The blunt announcement sent Canadian bank stocks plunging. Brazil’s president, José Sarney, said that his government would suspend interest payments on the $90.4 billion in long-term debt that it owes to foreign banks. And bankers around the world expressed concern that other countries would follow suit. Indeed, shortly after Sarney’s statement two weeks ago, both Argentina and the Dominican Republic said that they were considering similar embargoes. Then Brazil acted again. It refused to pay the interest on another $18.6 billion in short-term debt. Said Finance Minister Dilson Funaro:
“We want to overcome our current economic crisis and not to be forced to live with it.”
Brazil’s action, designed to obtain. more liberal repayment terms from its creditors, was an attempt to deal with financial pressures that arose from the oil boom of the 1970s. At that time, said John McDonald, a banking analyst with Toronto’s Moss Lawson & Co. Ltd., international lenders were flush with cash earned by financing oil production and exploration. The money was loaned to developing countries, often with steep management and servicing charges attached. When the global economy went into recession in the early 1980s, many of those countries could only meet payment deadlines by adopting rigid domestic austerity programs. Now the indebted nations, fearing massive social upheaval under the continued austerity, are seeking easier ways to get out of debt. By forcing their creditors to accept more lenient terms, pegged in some cases
to a percentage of their gross domestic product (GDP), they will be able to spend more to stimulate their own stagnant economies. Altogether, Brazil owes $144 billion, including the $90.4 billion in long-term debt, to foreign governments and banks, includ-
ing $6.8 billion in debts to Canadian banks. If Brazilian officials succeed in forcing renegotiation of repayment terms, other countries with smaller debts are likely to take similar action. Said Alvaro Alencar, the Brazilian finance ministry’s co-ordinator of foreign affairs: “If Brazil opens new ways and seeks better solutions, bankers will have to think about giving similar treatments to other countries.”
Despite its debt burden, Brazil has
posted one of South America’s strongest economic performances in 1986. Its GNP grew at a rate of eight per cent annually, inflation was low, and demand for its products abroad generated a $1.35-billion trade surplus in May, 1986, alone. But at the same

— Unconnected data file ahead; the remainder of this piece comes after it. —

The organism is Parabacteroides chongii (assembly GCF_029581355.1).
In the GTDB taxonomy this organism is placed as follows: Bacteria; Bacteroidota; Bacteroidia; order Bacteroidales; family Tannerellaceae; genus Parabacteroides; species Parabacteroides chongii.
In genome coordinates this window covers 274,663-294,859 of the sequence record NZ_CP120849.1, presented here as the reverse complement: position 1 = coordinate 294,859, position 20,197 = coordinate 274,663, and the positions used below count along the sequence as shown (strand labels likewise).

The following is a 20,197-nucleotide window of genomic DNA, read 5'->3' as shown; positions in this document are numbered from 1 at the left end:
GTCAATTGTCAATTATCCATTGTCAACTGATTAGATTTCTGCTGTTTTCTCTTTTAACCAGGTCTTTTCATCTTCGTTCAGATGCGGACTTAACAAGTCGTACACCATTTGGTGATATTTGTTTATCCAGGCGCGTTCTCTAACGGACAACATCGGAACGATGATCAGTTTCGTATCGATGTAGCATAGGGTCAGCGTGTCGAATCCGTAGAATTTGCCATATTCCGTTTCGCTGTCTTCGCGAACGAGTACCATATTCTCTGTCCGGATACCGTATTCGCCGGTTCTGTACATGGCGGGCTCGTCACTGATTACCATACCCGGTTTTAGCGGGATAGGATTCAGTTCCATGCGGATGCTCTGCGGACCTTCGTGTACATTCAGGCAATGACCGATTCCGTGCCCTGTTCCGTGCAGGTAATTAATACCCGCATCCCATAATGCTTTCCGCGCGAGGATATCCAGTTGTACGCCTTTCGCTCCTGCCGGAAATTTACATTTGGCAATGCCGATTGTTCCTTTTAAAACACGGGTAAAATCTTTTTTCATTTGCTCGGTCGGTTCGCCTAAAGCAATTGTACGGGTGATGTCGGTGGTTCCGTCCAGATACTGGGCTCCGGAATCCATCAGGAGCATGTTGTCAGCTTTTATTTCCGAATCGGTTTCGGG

time, interest payments on the country’s foreign debt have been heavy. Over the past five years Brazil has paid $55.8 billion in interest costs against a GDP now running in excess of $200 billion annually. But this year inflation is expected to reach 800 per cent, and the economy has slowed dramatically.
The rapid erosion of the country’s economy jeopardized the two-year-old Brazilian government—the first civilian administration in 21 years. Ana-
lyst McDonald, who spent seven years as an adviser to the Washingtonbased International Monetary Fund (IMF), said that the Brazilian leader would have to take drastic action to turn the country’s economy around. To accomplish that, Finance Minister Funaro said that the country wants to extend debt payments over longer periods and limit them to no more than 2.5 per cent of its GDP.
Brazil does have a precedent for balking. Last July Mexico, which had a $135.2-billion foreign debt, including $6 billion owed to Canadian banks, threatened to halt interest payments. But that crisis was avoided when the IMF arranged $16 billion in emergency funding for Mexico. But the Mexican bailout, said McDonald, was provided at interest rates running well below interest charges on money the banks have been extending to Brazil.
But Brazil’s relations with the IMF are strained. Sarney said last week that his country would accept an IMFdictated rescue package as part of the country’s debt renegotiation package, but that he would refuse to accept any direct IMF involvement in his country’s financial affairs. That impasse could prove to be a major stumbling block. Representatives from 14 international banks, working on behalf of all of Brazil’s creditors, have repeatedly asked the Brazilian government to agree to an IMF-monitored reform package before they lend the embattled country more cash or renew existing loans. But the nationalistic Brazilians say that such an IMF intervention is an intrusion into their country’s affairs.
Some Canadian investors, sensing a continued standoff, are selling off bank stocks. At one point last week the Bank of Montreal’s stock fell $1.50 to $33.50, the Royal Bank tumbled $1.13 to $33.13, the Bank of Nova Scotia lost 63 cents to $18.13, the Canadian Imperial Bank of Commerce 63 cents to $21 and the National Bank 25 cents to $15.75. The Canadian banks, however, are not in serious jeopardy. Last fall the inspector general of banks ordered the institutions to increase their loan-loss provisions on South American debt to 20 per cent of the cash they loaned to some debtor countries. But bank customers, says James Savary, an economist with the Consumers’ Association of Canada, may not fare as well. If the dispute drags on, he said that it could cost the banks millions in lost interest payments—which will be recouped at home by raising interest rates and service charges.
—TOM FENNELL in Toronto with correspondents’ reports
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